Matt Hartley answers: Thanks for the question Polou. In fact, both MySpace and Facebook have devoted large parts of their websites and signficant resources to blogging about privacy and security in an effort to educate their users. MySpace, for example, uses its founder Tom as its in-house privacy and security guru. Tom is the first friend you get when you sign up for MySpace. While I'm sure part of the reason is so that new users don't feel lame by having a big zero on their friends list, having Tom on everyone's profile enables MySpace to send messages to users' inboxes in a medium they are familiar with in an effort to help them learn about what the site is doing to protect them and how they can protect themselves.
If you scroll down the bottom right corner of your Facebook profile - for those who are using the much maligned new version of the site - there's a little link that says "privacy" which takes you to the site's security and privacy page. Facebook offers a lot of different tips to help its users lock down their profiles.
The biggest problem, unfortunately, is that people just don't read these pages. Whether they don't care or they just aren't aware depends on the user, but the fact remains that people are constantly surprised by what people can access about them. As our study shows.
One complaint that has been lobbed at both sites is that too many of the security features are "opt out" rather than "opt in." Privacy advocates argue that when a user signs up for Facebook or MySpace, their privacy settings should automatically be on the most secure setting, and that users should choose not what they want to protect, but what they want to share. Obviously, since these sites are set up specifically to allow people to interact with one another - they're "social" networks after all - the idea of locking everything down from the outset runs somewhat counter intuitive to their whole purpose. Both sites have taken a few steps in the right direction in this regard, but both could probably be doing more.
Penny from Toronto writes: I don't do social networking, but I share my reasonably obscure name with one gentleman who does. He is about my age, and his hobbies include liquor, pot smoking, heavy metal, and "loose women." Is there anything I can do to avoid being confused with him professionally?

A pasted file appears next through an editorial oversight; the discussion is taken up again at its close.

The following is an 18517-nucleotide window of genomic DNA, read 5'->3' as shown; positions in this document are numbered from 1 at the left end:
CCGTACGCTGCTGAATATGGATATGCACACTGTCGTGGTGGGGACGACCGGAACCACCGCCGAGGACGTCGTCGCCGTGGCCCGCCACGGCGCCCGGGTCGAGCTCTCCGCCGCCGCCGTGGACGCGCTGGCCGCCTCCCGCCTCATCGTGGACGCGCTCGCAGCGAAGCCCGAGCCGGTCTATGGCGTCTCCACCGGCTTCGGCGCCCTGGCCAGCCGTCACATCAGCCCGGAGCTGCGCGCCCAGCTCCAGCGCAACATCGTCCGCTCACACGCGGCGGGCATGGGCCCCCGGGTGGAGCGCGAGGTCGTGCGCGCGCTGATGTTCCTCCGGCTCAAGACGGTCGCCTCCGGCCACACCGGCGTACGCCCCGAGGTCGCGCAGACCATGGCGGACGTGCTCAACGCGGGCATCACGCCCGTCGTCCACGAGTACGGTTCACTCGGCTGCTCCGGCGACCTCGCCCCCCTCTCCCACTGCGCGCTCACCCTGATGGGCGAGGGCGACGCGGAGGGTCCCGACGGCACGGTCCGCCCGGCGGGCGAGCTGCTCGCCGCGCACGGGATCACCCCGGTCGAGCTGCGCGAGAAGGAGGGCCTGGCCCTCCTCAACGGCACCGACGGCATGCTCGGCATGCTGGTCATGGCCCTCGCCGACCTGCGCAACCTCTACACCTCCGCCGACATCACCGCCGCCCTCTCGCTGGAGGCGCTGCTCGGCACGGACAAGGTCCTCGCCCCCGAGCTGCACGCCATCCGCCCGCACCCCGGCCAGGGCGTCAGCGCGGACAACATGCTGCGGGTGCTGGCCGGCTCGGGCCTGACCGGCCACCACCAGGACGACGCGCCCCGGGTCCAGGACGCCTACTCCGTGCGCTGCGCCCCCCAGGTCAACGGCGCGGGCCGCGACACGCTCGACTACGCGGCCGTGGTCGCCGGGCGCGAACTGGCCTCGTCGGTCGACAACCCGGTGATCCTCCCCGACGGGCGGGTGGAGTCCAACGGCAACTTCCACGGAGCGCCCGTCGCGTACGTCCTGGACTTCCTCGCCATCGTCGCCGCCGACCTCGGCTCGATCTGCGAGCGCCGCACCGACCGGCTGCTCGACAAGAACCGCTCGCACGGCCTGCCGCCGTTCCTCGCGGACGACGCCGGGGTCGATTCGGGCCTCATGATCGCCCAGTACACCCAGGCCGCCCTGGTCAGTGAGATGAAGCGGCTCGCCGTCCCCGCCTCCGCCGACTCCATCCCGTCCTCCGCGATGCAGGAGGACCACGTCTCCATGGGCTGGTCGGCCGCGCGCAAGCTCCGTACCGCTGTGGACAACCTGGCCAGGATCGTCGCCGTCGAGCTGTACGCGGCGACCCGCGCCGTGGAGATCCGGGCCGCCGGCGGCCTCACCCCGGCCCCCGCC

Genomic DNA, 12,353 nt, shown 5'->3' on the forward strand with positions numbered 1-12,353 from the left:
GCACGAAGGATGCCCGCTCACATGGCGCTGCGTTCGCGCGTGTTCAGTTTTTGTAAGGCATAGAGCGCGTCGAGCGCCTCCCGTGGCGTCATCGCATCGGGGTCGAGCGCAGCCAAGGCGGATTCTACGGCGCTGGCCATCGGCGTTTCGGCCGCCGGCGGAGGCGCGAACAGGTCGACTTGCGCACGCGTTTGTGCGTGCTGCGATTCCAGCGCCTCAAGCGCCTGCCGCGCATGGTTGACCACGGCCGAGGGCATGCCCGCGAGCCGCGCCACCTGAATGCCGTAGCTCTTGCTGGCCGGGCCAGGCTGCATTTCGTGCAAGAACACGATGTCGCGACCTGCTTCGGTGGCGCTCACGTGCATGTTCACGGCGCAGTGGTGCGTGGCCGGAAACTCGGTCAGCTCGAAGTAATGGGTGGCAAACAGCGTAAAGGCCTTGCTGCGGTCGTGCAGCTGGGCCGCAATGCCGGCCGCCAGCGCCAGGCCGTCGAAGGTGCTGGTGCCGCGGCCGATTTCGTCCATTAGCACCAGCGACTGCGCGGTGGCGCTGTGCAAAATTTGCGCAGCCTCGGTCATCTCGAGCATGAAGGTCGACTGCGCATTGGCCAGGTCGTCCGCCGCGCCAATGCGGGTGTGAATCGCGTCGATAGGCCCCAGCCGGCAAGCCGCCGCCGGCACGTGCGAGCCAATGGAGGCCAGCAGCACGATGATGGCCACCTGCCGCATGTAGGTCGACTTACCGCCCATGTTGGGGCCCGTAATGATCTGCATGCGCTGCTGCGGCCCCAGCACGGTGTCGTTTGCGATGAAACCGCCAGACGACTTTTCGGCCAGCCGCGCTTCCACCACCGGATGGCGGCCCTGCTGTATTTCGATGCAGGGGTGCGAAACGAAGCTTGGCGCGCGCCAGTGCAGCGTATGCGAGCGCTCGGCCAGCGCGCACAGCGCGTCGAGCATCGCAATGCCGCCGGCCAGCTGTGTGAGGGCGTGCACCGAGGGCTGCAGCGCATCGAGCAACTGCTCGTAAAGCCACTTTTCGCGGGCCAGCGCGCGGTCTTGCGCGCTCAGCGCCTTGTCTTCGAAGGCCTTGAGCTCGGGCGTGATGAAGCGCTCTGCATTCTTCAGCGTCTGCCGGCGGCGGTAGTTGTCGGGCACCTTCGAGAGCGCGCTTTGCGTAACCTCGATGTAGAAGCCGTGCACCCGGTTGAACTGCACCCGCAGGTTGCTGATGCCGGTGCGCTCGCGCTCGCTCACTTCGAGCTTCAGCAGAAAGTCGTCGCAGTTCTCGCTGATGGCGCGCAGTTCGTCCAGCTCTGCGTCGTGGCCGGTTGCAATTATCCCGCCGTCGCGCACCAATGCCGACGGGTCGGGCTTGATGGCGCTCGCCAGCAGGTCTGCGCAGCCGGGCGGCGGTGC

Matt Hartley answers: Hi Penny, and thanks for the question. I can't tell if you're being sarcastic here, but let's assume you're not, because you raise a good point.
Unfortunately, there's not much that you can do to dissociate yourself from this person. I know you say you don't "do" social networking, but you could set up your own Facebook profile with a picture that clearly differentiates you from this gentleman. You could even call yourself "The Real Penny" a la Eminem.
Otherwise you might be stuck simply telling people, "No, that's not me," when they ask. One thing that we talked about in our series was that employers often check up on potential hires by scoping out their social networking profiles. If you're worried that when you apply for a job someone is going to go on Facebook, see this guy's profile and think that you're into "loose women" you could create a profile at a work-related social network such as LinkedIn, and provide a link to that profile on your resume.
It sounds silly, but you could also try putting the fact that you're not on MySpace or Facebook in your cover letter. With so many organizations out there worried about employees posting company secrets online, that might actually be one thing that differentiates you from other candidates and moves you to the top of the heap. Good luck.
Aaron Talbot from Canada writes: Is privacy something that all of us (not just kids) are giving up for technological advances on the Internet? With Google's release of its Chrome browser, the argument is that Google wants to shift personal data storage from our hard drives onto an external web source ... in exchange for streamlining ads to users. Is privacy something that we're starting to lose sight of as the Internet matures?
Matt Hartley answers: Thanks for the question Aaron.
Is privacy dead? It's one of the most important questions facing all of us as we become increasingly dependent on technology. Scott McNealy, the chairman of Sun MicroSystems, once remarked that "Privacy is dead" and suggested the audience "get over it." Harsh, no?
But the scary thing is that he might have a point. In an era when you can zoom in on a satellite picture of your home from the Internet or look at the vacation pictures of total strangers, does privacy really exist any more?